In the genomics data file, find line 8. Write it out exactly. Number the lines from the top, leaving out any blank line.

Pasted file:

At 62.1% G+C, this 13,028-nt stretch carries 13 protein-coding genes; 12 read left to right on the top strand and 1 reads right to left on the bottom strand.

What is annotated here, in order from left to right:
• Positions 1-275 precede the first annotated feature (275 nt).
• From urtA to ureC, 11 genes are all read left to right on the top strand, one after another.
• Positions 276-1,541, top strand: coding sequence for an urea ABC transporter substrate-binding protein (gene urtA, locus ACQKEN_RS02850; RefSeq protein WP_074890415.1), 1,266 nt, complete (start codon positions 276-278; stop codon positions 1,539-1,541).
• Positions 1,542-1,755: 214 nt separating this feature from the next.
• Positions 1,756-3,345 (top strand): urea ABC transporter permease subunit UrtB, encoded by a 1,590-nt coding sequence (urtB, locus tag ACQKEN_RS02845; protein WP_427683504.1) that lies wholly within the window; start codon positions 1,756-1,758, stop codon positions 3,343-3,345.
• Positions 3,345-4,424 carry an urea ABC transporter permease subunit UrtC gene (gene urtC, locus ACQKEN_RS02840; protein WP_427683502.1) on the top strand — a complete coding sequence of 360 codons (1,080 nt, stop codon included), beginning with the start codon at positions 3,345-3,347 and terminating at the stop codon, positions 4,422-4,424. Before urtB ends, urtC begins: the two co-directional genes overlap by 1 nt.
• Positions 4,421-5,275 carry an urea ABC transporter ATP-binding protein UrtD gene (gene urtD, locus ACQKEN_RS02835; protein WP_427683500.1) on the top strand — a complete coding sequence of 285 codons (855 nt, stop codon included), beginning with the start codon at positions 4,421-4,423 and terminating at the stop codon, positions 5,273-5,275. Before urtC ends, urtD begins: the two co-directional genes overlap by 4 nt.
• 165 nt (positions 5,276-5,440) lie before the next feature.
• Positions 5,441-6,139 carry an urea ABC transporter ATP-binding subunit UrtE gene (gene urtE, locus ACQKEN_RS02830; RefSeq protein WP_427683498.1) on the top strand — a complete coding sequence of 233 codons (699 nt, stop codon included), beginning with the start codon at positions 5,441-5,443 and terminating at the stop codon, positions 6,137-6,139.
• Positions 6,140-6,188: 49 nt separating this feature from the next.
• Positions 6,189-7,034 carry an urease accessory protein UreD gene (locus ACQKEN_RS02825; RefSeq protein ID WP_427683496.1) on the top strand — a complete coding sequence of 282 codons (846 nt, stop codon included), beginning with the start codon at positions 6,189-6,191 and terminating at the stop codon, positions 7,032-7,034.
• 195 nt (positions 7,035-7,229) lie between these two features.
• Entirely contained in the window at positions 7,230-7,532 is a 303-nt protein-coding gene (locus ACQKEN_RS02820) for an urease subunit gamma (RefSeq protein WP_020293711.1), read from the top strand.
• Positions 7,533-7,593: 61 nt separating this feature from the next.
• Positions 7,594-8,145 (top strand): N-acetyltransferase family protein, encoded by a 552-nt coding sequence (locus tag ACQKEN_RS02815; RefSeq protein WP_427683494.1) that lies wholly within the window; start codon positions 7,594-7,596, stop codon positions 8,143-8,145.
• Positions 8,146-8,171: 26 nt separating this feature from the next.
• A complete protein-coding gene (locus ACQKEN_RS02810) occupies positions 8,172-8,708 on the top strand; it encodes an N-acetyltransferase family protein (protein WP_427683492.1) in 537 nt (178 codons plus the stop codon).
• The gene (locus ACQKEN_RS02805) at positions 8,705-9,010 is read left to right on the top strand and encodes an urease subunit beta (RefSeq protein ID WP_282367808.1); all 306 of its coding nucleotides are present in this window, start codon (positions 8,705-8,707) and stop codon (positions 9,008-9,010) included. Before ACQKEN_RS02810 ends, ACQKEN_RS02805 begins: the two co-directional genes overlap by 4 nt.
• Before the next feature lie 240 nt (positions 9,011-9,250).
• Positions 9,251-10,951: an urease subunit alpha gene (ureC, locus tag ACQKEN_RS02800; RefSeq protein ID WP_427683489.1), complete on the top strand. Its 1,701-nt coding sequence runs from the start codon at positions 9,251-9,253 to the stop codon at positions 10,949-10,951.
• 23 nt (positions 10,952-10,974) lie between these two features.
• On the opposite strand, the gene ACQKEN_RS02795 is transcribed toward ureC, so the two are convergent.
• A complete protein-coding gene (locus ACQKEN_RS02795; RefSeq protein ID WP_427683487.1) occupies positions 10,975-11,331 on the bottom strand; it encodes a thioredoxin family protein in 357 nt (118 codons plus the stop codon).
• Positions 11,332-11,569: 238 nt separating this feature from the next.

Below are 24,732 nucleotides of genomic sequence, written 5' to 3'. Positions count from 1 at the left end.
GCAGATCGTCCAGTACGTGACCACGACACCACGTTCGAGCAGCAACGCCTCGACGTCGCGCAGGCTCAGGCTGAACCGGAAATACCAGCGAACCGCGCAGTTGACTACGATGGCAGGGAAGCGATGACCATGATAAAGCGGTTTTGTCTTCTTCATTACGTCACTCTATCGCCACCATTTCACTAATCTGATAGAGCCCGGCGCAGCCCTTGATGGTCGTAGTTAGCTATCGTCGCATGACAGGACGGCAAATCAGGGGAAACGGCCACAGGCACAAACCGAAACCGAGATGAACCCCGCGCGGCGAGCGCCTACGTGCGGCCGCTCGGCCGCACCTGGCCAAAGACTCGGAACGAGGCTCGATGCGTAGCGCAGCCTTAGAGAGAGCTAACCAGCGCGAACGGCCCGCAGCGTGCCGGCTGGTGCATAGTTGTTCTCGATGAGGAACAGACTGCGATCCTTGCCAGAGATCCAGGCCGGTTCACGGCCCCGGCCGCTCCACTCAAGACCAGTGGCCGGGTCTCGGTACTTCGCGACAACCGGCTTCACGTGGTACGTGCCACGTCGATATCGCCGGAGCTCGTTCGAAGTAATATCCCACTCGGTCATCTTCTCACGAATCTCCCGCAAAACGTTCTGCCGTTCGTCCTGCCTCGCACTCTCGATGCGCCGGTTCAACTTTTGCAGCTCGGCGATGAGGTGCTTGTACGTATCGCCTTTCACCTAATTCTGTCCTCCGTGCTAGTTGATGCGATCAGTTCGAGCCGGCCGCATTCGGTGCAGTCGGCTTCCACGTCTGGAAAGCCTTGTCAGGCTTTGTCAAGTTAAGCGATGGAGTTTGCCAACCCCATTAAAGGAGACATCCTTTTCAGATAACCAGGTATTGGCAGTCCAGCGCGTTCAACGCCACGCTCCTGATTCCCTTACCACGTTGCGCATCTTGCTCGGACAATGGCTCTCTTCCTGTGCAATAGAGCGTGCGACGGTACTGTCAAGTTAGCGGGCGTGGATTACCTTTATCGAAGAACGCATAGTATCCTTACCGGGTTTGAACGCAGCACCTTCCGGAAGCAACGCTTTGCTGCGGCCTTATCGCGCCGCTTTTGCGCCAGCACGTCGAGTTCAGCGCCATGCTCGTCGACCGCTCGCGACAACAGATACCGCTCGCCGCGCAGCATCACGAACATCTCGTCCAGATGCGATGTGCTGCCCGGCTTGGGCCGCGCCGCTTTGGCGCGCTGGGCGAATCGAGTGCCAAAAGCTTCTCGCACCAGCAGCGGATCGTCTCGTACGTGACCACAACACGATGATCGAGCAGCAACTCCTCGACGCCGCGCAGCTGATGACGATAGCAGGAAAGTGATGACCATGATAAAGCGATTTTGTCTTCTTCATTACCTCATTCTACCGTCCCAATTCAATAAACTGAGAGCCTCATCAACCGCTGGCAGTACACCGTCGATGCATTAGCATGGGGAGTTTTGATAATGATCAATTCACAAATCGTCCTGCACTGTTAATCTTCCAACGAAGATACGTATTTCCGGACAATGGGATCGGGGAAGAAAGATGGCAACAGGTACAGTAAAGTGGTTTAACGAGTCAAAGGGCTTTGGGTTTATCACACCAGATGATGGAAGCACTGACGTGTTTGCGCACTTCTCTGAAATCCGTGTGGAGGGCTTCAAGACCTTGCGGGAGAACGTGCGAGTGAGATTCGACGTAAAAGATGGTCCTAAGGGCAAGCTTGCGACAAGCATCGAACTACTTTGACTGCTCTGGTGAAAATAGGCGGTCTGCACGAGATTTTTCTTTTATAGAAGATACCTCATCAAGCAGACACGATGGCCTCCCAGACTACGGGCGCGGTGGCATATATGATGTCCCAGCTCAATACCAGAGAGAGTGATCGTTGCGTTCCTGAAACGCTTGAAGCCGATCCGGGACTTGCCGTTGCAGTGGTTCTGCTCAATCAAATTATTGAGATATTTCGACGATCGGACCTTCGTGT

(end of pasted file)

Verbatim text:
• Positions 3,345-4,424 carry an urea ABC transporter permease subunit UrtC gene (gene urtC, locus ACQKEN_RS02840; protein WP_427683502.1) on the top strand — a complete coding sequence of 360 codons (1,080 nt, stop codon included), beginning with the start codon at positions 3,345-3,347 and terminating at the stop codon, positions 4,422-4,424. Before urtB ends, urtC begins: the two co-directional genes overlap by 1 nt.